Making accessibility strategy part of your rare disease trial planning

strategy planning

Over the past several years, diversity, equity, and inclusion (DEI) has become a central subject of conversation in clinical trials. In addition to the ethical obligation to engage participants who are representative of a patient population, legal imperatives are increasingly being introduced, such as the recent US Food and Drug Administration (FDA) legislation requiring patient diversity action plans.

One important element for increasing diversity in clinical trials is planning for the inclusion of people with disabilities. Disability spans age, gender, and race to impact people from every walk of life. In fact, a 2018 statistic from the Centers for Disease Control and Prevention states that one in four Americans has a disability that impacts major life activities.1 With such a large number of people affected by disability, rare disease trials - which historically have a limited participant pool from which to draw - cannot afford to exclude individuals living with disabilities. 

To address the question of making DEI – and, in particular, disability – a part of rare disease trials, we held a conversation with healthcare and patient advocacy leaders to seek their perspective on strategies to better include people with disabilities in clinical trials. By incorporating these strategies, CROs, pharmaceutical companies, and researchers can better improve and optimise these trials.

Understand patient point of view

One of the first steps to including people with disabilities in rare disease trials is to understand their perspective. Though researchers may be very familiar with the concerns particular to their therapeutic area of study and are prepared to address them, disabilities come with their own barriers to participation. Working to recognise how elements of a clinical trial will impact persons with disabilities better enables the removal or mitigation of barriers.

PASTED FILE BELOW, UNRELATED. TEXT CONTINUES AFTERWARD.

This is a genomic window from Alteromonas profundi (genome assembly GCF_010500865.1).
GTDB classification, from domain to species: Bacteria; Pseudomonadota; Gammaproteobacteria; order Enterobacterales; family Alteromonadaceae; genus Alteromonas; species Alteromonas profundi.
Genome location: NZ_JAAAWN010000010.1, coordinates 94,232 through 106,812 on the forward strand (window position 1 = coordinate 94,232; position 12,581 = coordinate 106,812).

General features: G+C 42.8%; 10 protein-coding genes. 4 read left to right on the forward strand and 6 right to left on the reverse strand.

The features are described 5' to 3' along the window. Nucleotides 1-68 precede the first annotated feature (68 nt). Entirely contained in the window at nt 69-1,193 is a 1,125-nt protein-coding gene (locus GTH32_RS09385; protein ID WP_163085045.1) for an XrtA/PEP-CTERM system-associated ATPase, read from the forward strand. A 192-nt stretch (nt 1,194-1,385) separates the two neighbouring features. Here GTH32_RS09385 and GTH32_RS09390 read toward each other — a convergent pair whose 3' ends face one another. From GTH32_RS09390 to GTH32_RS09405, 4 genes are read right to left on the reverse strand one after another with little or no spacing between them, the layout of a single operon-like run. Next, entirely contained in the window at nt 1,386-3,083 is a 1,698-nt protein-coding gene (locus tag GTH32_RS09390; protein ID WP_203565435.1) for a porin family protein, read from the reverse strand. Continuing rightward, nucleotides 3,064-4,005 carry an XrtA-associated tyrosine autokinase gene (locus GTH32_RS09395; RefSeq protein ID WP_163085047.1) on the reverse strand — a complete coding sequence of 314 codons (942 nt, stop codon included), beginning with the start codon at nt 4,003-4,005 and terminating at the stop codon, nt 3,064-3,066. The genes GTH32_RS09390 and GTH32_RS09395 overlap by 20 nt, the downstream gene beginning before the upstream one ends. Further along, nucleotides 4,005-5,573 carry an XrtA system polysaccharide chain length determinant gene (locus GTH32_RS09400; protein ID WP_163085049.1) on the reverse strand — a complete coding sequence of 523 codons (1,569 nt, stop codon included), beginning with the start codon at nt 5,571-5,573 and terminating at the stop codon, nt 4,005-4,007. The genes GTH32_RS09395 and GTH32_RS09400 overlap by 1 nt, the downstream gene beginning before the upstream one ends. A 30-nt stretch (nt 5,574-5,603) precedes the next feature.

Communication is one area in which this becomes very important. Traditional avenues of recruiting participants for a clinical trial will not necessarily be the best way to convey messages to people with disabilities. For example, in the case of someone with vision loss, print advertisements likely will not be an effective option. Further, emails and other communication will have to be constructed with accessibility in mind. 

Additionally, it will likely be important for prospective participants to know, upfront, whether a clinical trial will provide accommodations. Communicating this clearly from the start can provide  individuals with assurances that this is a trial in which they can potentially participate at a practical level, making engagement more likely.

The need for accommodations within the clinical trial also requires an understanding of patient needs. Everything from transportation and patient materials to the physical requirements of the trial may be impacted, necessitating consideration at every step of a patient’s journey through the trial. Resources, such as concierge services, which are designed to help connect with patients and increase patient engagement, can support patients and sponsors in navigating some of these challenges. In the case of patients for whom travel or mobility is difficult, in-home services that bring mobile healthcare professionals directly to the patient are another helpful option.

Make people with disabilities part of the conversation